A research base for new objectives of science teaching

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Abstract

A bright year 7 student was going through the usual steps that lead to the concept of density and its values for wood and brass and aluminium. After mensurating the volumes of cuboids of these materials he was observing the volume of liquid they displaced in a measuring cylinder. As he carefully pushed the wooden cuboid below the surface, I asked him, "Why do you have to push the wood down?" "Because it floats otherwise", he replied. "Why didn't you have to push the aluminium down?" "Because there was not enough water to make it float". "Tell me more", I said. "Well, sir, you must have seen metal ships floating on the sea. If there's enough water, metal will float, but not in a little bit like this". Just after describing for me how liquid acetone evaporated if it is placed on your skin, a first year university chemistry student with good test results was unable to give me any examples of a liquified gas. When pressed he muttered "Solids, liquids, gases" (A strangely immutable sequence that has neither evolutionary nor biblical support.) and said he thought the cO in a cylinder was probably liquid. Gases could be liquified by lowering the temperature, he said. On being asked to describe what would happen if he steadily cooled down the air in a space, he began by quoting, "Air molecules, being particles moving very rapidly with energy proportional to temperature". As he cooled them down in thought, he held out his hands and slowed down the vibration of his fingers about a point in space. Finally, his fingers stopped and he said, "It's nothing". "What do you mean, has it disappeared?" I said. "No", he replied, but it's no longer a gas, and it's not a liquid or a solid. They are all just there suspended in space. It's no-thing".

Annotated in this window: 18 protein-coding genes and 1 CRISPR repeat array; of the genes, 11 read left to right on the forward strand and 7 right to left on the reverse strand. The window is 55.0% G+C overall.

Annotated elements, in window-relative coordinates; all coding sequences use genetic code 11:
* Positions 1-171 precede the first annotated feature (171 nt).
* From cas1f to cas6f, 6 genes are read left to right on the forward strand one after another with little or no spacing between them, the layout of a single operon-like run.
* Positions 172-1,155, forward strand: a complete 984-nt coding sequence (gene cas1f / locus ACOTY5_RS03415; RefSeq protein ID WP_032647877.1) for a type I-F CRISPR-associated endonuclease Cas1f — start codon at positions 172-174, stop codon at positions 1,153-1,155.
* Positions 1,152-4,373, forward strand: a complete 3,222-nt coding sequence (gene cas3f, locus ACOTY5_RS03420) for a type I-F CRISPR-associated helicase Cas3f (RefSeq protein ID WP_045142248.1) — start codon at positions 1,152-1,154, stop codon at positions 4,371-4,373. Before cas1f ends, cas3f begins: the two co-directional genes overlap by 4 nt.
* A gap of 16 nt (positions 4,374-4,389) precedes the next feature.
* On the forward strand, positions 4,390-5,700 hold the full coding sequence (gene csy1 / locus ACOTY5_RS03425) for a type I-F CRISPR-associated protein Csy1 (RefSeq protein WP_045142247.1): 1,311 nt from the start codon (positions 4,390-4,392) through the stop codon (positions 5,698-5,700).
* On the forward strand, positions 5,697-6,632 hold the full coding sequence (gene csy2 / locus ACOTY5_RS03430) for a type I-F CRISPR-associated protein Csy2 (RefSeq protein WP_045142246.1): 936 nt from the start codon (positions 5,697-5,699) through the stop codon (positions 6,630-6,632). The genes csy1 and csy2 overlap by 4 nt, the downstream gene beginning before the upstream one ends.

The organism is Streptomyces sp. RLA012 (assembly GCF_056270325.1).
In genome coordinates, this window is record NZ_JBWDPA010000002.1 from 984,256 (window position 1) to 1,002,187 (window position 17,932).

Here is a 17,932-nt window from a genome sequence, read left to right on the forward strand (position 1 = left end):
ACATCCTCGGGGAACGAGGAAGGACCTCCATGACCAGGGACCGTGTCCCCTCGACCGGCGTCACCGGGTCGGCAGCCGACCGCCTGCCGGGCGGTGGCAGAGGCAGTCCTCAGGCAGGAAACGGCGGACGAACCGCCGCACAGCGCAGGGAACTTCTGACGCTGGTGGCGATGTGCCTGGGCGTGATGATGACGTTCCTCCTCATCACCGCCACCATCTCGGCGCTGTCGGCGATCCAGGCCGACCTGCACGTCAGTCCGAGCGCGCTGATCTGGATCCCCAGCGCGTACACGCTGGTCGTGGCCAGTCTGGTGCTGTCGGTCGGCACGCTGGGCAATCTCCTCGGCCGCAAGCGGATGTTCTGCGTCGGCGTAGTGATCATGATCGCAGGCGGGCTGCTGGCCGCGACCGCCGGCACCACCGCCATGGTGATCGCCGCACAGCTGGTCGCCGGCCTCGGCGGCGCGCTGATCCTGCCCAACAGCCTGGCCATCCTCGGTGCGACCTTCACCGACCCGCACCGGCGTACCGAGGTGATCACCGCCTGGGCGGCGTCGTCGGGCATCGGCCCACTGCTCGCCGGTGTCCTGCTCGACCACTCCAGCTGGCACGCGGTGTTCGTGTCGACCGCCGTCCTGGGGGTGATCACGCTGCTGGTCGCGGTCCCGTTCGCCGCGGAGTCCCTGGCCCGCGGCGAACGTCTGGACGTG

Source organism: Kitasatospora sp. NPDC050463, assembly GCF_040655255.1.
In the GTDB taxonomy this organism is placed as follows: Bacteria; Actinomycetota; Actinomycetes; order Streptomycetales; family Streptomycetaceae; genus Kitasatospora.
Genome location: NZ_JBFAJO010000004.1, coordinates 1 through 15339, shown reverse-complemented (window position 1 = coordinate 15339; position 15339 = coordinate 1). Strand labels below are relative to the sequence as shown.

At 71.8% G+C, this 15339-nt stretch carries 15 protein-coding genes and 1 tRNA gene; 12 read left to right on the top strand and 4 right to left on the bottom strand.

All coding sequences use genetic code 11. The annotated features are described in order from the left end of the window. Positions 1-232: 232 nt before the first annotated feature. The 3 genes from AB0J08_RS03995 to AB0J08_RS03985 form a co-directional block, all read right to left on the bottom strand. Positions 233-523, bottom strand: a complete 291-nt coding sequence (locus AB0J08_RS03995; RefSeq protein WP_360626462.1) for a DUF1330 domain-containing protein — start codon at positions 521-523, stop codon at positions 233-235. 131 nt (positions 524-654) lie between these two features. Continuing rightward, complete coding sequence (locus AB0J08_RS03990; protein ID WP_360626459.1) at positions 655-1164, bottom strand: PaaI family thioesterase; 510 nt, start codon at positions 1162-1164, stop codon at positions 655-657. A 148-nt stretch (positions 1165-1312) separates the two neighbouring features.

Original languageEnglish
Pages (from-to)23-33
Number of pages11
JournalResearch in Science Education
Volume10
Issue number1
DOIs
Publication statusPublished - 1 Dec 1980

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